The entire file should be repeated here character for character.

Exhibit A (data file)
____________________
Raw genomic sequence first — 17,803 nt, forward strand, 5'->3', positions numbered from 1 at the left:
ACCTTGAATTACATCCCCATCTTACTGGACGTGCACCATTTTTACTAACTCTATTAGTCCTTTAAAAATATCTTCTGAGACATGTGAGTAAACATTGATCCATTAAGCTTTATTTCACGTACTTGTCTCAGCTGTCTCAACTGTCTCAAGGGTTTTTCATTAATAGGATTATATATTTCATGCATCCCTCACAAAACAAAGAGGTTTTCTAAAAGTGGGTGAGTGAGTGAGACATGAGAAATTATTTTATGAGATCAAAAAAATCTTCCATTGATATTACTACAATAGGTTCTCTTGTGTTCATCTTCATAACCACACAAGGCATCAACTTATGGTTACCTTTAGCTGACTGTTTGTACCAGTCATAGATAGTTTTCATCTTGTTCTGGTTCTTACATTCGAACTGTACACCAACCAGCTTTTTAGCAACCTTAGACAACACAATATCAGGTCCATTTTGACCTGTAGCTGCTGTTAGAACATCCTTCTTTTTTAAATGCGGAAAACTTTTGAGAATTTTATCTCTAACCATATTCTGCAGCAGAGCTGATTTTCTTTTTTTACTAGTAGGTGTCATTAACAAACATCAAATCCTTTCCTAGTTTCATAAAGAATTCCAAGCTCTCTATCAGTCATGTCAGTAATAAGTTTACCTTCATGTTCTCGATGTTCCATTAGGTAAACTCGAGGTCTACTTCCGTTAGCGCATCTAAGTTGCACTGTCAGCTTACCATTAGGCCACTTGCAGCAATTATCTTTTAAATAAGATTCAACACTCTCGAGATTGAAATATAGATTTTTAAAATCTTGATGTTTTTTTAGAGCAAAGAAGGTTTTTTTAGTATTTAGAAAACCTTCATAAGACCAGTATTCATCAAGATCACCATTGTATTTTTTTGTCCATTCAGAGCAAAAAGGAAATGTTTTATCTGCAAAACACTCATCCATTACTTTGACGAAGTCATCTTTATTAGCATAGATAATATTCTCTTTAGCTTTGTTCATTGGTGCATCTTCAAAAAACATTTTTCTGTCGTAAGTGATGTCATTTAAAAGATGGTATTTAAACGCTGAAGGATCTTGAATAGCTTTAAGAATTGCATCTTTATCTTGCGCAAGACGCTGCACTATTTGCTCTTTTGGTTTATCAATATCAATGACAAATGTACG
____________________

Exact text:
Raw genomic sequence first — 17,803 nt, forward strand, 5'->3', positions numbered from 1 at the left:
ACCTTGAATTACATCCCCATCTTACTGGACGTGCACCATTTTTACTAACTCTATTAGTCCTTTAAAAATATCTTCTGAGACATGTGAGTAAACATTGATCCATTAAGCTTTATTTCACGTACTTGTCTCAGCTGTCTCAACTGTCTCAAGGGTTTTTCATTAATAGGATTATATATTTCATGCATCCCTCACAAAACAAAGAGGTTTTCTAAAAGTGGGTGAGTGAGTGAGACATGAGAAATTATTTTATGAGATCAAAAAAATCTTCCATTGATATTACTACAATAGGTTCTCTTGTGTTCATCTTCATAACCACACAAGGCATCAACTTATGGTTACCTTTAGCTGACTGTTTGTACCAGTCATAGATAGTTTTCATCTTGTTCTGGTTCTTACATTCGAACTGTACACCAACCAGCTTTTTAGCAACCTTAGACAACACAATATCAGGTCCATTTTGACCTGTAGCTGCTGTTAGAACATCCTTCTTTTTTAAATGCGGAAAACTTTTGAGAATTTTATCTCTAACCATATTCTGCAGCAGAGCTGATTTTCTTTTTTTACTAGTAGGTGTCATTAACAAACATCAAATCCTTTCCTAGTTTCATAAAGAATTCCAAGCTCTCTATCAGTCATGTCAGTAATAAGTTTACCTTCATGTTCTCGATGTTCCATTAGGTAAACTCGAGGTCTACTTCCGTTAGCGCATCTAAGTTGCACTGTCAGCTTACCATTAGGCCACTTGCAGCAATTATCTTTTAAATAAGATTCAACACTCTCGAGATTGAAATATAGATTTTTAAAATCTTGATGTTTTTTTAGAGCAAAGAAGGTTTTTTTAGTATTTAGAAAACCTTCATAAGACCAGTATTCATCAAGATCACCATTGTATTTTTTTGTCCATTCAGAGCAAAAAGGAAATGTTTTATCTGCAAAACACTCATCCATTACTTTGACGAAGTCATCTTTATTAGCATAGATAATATTCTCTTTAGCTTTGTTCATTGGTGCATCTTCAAAAAACATTTTTCTGTCGTAAGTGATGTCATTTAAAAGATGGTATTTAAACGCTGAAGGATCTTGAATAGCTTTAAGAATTGCATCTTTATCTTGCGCAAGACGCTGCACTATTTGCTCTTTTGGTTTATCAATATCAATGACAAATGTACG